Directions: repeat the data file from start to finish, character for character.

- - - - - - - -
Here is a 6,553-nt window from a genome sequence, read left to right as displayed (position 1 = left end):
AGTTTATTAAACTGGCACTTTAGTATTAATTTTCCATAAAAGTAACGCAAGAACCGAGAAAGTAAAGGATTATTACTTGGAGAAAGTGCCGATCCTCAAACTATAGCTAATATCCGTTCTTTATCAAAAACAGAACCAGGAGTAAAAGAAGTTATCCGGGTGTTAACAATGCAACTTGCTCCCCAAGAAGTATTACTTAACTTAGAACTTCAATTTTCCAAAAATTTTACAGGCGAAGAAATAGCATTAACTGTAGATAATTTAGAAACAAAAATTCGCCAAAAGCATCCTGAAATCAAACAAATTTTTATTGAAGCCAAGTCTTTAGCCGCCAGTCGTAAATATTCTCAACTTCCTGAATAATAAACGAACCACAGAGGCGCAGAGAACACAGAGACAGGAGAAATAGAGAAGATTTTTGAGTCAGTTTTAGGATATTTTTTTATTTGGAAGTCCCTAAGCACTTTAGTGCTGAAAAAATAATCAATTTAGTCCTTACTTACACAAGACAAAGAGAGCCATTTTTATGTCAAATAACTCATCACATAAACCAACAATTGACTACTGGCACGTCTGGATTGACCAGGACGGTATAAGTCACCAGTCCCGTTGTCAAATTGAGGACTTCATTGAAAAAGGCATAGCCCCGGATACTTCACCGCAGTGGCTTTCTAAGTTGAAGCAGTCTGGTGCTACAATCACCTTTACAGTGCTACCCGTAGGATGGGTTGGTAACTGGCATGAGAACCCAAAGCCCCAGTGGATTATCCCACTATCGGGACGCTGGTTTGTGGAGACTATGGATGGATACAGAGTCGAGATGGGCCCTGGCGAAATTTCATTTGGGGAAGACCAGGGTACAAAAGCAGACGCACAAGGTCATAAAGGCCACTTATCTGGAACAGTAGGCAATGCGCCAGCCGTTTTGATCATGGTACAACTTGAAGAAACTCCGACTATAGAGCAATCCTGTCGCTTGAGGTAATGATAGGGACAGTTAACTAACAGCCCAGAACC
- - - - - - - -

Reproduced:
Here is a 6,553-nt window from a genome sequence, read left to right as displayed (position 1 = left end):
AGTTTATTAAACTGGCACTTTAGTATTAATTTTCCATAAAAGTAACGCAAGAACCGAGAAAGTAAAGGATTATTACTTGGAGAAAGTGCCGATCCTCAAACTATAGCTAATATCCGTTCTTTATCAAAAACAGAACCAGGAGTAAAAGAAGTTATCCGGGTGTTAACAATGCAACTTGCTCCCCAAGAAGTATTACTTAACTTAGAACTTCAATTTTCCAAAAATTTTACAGGCGAAGAAATAGCATTAACTGTAGATAATTTAGAAACAAAAATTCGCCAAAAGCATCCTGAAATCAAACAAATTTTTATTGAAGCCAAGTCTTTAGCCGCCAGTCGTAAATATTCTCAACTTCCTGAATAATAAACGAACCACAGAGGCGCAGAGAACACAGAGACAGGAGAAATAGAGAAGATTTTTGAGTCAGTTTTAGGATATTTTTTTATTTGGAAGTCCCTAAGCACTTTAGTGCTGAAAAAATAATCAATTTAGTCCTTACTTACACAAGACAAAGAGAGCCATTTTTATGTCAAATAACTCATCACATAAACCAACAATTGACTACTGGCACGTCTGGATTGACCAGGACGGTATAAGTCACCAGTCCCGTTGTCAAATTGAGGACTTCATTGAAAAAGGCATAGCCCCGGATACTTCACCGCAGTGGCTTTCTAAGTTGAAGCAGTCTGGTGCTACAATCACCTTTACAGTGCTACCCGTAGGATGGGTTGGTAACTGGCATGAGAACCCAAAGCCCCAGTGGATTATCCCACTATCGGGACGCTGGTTTGTGGAGACTATGGATGGATACAGAGTCGAGATGGGCCCTGGCGAAATTTCATTTGGGGAAGACCAGGGTACAAAAGCAGACGCACAAGGTCATAAAGGCCACTTATCTGGAACAGTAGGCAATGCGCCAGCCGTTTTGATCATGGTACAACTTGAAGAAACTCCGACTATAGAGCAATCCTGTCGCTTGAGGTAATGATAGGGACAGTTAACTAACAGCCCAGAACC